Raising an Olympian: Why Allowing Our Kids to Fall, Makes Them Stronger.

Last year, I played PE teacher. I hadn’t taught in a classroom since before I had my own kids and wasn’t expecting the cultural shift that had since taken hold of both parents and school administrators. I walked into the gym in September expecting to provide fun fitness experiences and information that would be life-lasting. By October, I knew I had a literal fight on my hands. I had been called into the principal’s office consistently to redirect my plans. I couldn’t infer a child needed to improve their fitness since that would make them feel bad about themselves. As the weather chilled, I could no longer take them outside where they might get cold. I couldn’t use the fields in the morning since it would make their shoes wet. I couldn’t use the climbing rope since they might fall. I couldn’t use the trails because they might trip and fall on unpaved surfaces. I couldn’t insist that a child run, as they MIGHT have an underlying medical condition that MIGHT cause a problem. If a child’s face flushed or they breathed heavily, I was encouraged to have them sit out. I was called into question for children not being given A’s on their report card. It was offensive to suggest Pop Tarts and Lunchables should be replaced with healthier choices. It gave me a window into the environment being created for many kids today. Adults want to give kids a great life and do what’s best for them. They’ve created a calm, safe, easy, happy and….

… incredibly debilitating life for kids.

If I could have at least one do-over in parenting, it would be to have been a much more hard-core mom. In my quest to be the most loving mom, the one who provided as best I could, the one who would protect the hard blows, rescue, soften, make easier, I missed an opportunities to make them tougher. I could’ve strengthened my kids more, not only to handle elite levels of competition, but to thrive in real-hard-core-life.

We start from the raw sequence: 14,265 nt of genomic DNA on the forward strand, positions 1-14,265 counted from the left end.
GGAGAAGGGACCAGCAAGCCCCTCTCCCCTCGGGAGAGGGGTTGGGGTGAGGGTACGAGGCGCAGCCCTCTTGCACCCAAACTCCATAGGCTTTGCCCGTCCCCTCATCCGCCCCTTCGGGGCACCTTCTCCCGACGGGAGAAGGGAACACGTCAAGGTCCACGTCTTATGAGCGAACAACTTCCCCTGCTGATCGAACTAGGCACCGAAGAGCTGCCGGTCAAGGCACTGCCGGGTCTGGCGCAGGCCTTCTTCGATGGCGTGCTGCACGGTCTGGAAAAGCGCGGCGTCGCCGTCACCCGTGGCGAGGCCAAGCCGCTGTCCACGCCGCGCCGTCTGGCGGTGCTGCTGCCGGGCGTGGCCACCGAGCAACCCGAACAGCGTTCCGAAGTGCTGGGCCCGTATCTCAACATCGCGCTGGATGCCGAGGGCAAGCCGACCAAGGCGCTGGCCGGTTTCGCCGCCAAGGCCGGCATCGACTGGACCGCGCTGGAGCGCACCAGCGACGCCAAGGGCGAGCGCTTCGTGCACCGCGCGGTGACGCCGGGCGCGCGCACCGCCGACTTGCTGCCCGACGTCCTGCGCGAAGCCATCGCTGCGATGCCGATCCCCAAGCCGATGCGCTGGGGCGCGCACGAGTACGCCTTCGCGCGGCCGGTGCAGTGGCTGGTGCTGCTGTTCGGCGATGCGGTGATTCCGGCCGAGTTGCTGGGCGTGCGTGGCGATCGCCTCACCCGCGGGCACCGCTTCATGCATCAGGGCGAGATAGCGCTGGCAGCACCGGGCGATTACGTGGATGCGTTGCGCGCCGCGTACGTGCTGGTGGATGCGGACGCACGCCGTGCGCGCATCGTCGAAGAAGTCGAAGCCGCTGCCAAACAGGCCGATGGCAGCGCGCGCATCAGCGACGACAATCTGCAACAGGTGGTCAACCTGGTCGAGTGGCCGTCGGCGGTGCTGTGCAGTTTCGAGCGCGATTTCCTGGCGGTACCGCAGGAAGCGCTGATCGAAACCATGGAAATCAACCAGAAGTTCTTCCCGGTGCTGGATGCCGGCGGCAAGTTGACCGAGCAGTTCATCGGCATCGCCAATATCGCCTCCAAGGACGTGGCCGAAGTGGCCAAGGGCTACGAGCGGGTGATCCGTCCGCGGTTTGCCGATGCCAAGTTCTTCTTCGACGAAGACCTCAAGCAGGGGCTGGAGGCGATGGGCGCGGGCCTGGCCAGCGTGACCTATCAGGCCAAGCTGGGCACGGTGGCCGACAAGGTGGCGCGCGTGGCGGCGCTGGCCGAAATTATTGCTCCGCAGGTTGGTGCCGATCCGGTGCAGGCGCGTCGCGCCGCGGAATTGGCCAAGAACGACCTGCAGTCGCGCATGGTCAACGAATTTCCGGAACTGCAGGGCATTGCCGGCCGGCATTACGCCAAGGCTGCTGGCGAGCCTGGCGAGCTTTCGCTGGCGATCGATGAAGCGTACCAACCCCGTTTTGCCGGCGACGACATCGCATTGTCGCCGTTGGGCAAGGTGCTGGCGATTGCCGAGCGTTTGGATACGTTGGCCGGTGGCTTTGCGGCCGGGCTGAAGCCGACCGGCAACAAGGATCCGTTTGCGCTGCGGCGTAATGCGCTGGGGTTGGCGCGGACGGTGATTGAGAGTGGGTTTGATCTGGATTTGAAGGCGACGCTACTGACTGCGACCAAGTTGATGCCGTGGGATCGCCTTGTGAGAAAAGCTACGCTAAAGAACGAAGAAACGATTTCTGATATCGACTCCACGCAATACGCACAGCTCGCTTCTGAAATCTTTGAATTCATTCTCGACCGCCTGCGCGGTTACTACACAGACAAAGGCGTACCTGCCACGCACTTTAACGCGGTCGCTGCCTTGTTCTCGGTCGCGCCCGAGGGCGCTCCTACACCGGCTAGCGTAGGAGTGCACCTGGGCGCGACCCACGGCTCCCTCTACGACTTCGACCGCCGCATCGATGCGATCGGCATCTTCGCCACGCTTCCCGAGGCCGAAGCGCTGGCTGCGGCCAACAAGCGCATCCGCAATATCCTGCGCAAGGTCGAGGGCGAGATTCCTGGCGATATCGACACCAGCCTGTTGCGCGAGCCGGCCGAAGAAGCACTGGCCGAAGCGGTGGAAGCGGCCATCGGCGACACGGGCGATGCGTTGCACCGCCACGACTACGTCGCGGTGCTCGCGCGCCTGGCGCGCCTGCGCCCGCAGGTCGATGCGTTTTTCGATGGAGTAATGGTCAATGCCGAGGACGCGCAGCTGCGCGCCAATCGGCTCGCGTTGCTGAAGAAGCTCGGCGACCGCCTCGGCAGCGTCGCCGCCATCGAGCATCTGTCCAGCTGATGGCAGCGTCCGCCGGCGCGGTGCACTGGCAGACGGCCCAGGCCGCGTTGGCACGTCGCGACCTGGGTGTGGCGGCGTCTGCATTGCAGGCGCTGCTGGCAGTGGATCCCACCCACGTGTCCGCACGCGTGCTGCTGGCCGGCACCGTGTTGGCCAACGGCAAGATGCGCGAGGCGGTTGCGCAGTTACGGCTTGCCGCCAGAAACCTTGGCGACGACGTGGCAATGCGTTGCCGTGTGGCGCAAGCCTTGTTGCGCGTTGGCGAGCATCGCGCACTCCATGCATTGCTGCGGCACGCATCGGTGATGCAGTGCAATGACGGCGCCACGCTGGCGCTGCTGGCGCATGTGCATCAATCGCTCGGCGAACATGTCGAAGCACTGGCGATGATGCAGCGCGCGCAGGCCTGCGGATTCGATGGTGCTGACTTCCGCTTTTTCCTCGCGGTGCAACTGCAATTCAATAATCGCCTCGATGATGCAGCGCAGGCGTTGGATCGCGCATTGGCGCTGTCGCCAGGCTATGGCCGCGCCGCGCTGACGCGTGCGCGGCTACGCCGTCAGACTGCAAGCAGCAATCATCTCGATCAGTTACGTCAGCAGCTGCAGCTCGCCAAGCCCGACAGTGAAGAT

Sports pyschologists have done research, but it doesn’t take a doctorate to figure out that one “IT” factor of successful people is their mental toughness.

So, do we just get mean? Nasty? Abusive? Is that what it means to be a tough parent?

Come on…. common sense, good judgement and balance…

It means that from the time our kids are toddlers, we need to become “velvet bricks”. It means to love them enough to let them experience the positive and negative consequences of the choices they make and the discomfort of new experiences. We need to allow them to take risks and feel the anxiety; stretch to feel pressure. It means working through challenges, obstacles and difficult things while handling distractions and interference. It means allowing them to feel the pain of falls, the frustration of setbacks, the anger of shortfalls, struggle of work and wrestling to figure solutions. It starts as they wobble across the room during their first steps and picking them up to go a little farther and progresses until they take their leap into adulthood as you smile encouringly. It’s only then, they gain the self-assurance and elation of their accomplishments.

Parents: Tough parents raise strong kids.

Toughness strengthens character, attitude and thinking needed to maximize potential.

Make it normal for kids to take appropriate risks and face challenges, work and figure out solutions to problems, resolve consequences, and make improvements.

Diminish externals and strengthen internals: don’t allow kids to blame or make excuses, but own responsibility for their effort and responses.

Focus on building the child, not the “star”, on the process, not outcome and responding objectively not emotionally as they develop.

Encourage with positive guidance. Help your child learn how to analyze situations and performance, determine how to improve, adjust, and move forward.

Acknowledge when it’s hard, but encourage them to overcome: “I know it hurts”, “I see that it’s hard.” “When that happens, yes, it’s frustrating..” “Yes, you’re sad”
“… but let’s move on and figure out how to make things better.”

When your kids face the hard things in life, to have equipt them with strong character, attitude and thinking helps them not just survive, but thrive in maximizing their potential.

Raising an Olympian: What Parents Can learn from Mikaela Shiffrin

“I enjoy pushing myself to new limits” – Mikaela Shiffrin